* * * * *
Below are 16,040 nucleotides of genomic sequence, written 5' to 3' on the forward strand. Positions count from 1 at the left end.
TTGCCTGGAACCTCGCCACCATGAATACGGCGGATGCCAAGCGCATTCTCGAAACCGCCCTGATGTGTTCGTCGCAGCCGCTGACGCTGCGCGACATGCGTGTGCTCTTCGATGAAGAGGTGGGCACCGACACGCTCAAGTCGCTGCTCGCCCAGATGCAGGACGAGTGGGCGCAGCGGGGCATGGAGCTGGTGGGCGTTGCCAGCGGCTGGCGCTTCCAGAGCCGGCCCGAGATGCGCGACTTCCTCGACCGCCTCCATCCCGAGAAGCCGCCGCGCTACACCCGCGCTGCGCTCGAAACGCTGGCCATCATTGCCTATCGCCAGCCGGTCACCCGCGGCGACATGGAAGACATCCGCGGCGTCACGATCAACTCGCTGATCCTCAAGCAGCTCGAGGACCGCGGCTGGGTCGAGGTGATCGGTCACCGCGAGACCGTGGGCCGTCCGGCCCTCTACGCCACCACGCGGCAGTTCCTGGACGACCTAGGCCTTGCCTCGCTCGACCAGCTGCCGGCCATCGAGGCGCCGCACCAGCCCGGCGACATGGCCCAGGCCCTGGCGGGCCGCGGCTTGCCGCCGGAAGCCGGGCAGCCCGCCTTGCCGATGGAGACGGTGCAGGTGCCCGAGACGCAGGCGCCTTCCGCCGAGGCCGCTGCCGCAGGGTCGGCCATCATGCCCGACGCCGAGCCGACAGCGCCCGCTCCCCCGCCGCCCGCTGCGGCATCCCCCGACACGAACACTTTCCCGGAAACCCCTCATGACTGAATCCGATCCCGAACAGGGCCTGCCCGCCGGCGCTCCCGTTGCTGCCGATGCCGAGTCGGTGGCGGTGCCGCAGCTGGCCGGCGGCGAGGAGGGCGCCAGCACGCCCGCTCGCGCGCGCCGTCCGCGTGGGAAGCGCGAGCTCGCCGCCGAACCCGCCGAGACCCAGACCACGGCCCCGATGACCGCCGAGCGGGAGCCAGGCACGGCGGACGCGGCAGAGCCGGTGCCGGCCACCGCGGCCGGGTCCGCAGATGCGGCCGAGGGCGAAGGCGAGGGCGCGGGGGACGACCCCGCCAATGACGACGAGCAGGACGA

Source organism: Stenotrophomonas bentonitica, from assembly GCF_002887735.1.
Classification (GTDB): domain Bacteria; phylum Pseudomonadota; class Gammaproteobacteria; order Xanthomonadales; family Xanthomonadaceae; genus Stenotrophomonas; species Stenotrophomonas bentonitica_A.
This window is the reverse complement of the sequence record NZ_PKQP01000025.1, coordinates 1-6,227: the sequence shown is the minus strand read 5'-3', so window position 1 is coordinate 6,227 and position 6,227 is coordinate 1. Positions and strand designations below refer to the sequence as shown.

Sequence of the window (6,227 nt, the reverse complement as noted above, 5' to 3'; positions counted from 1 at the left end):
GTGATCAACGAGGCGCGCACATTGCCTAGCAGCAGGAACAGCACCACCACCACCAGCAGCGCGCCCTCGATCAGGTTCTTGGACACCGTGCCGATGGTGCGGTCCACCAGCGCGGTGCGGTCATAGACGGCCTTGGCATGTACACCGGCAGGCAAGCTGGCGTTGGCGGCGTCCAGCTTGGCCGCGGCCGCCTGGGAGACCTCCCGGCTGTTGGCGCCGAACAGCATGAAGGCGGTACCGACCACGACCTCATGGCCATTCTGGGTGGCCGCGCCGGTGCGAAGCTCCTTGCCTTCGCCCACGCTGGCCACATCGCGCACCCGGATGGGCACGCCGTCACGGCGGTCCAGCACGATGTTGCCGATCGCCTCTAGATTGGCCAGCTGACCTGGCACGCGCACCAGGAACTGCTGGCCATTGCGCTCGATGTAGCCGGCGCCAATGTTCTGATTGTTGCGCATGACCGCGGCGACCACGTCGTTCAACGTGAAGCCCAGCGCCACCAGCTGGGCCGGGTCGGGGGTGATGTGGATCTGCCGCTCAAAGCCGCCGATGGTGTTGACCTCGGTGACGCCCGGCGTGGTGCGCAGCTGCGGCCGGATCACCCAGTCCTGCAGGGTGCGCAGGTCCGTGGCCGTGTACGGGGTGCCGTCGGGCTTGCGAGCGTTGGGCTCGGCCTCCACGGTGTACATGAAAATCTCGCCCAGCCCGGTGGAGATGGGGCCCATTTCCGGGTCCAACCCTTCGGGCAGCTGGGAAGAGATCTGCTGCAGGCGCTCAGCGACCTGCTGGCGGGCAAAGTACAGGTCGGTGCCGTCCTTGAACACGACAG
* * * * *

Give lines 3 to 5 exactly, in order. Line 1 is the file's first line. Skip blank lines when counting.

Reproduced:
Source organism: Stenotrophomonas bentonitica, from assembly GCF_002887735.1.
Classification (GTDB): domain Bacteria; phylum Pseudomonadota; class Gammaproteobacteria; order Xanthomonadales; family Xanthomonadaceae; genus Stenotrophomonas; species Stenotrophomonas bentonitica_A.
This window is the reverse complement of the sequence record NZ_PKQP01000025.1, coordinates 1-6,227: the sequence shown is the minus strand read 5'-3', so window position 1 is coordinate 6,227 and position 6,227 is coordinate 1. Positions and strand designations below refer to the sequence as shown.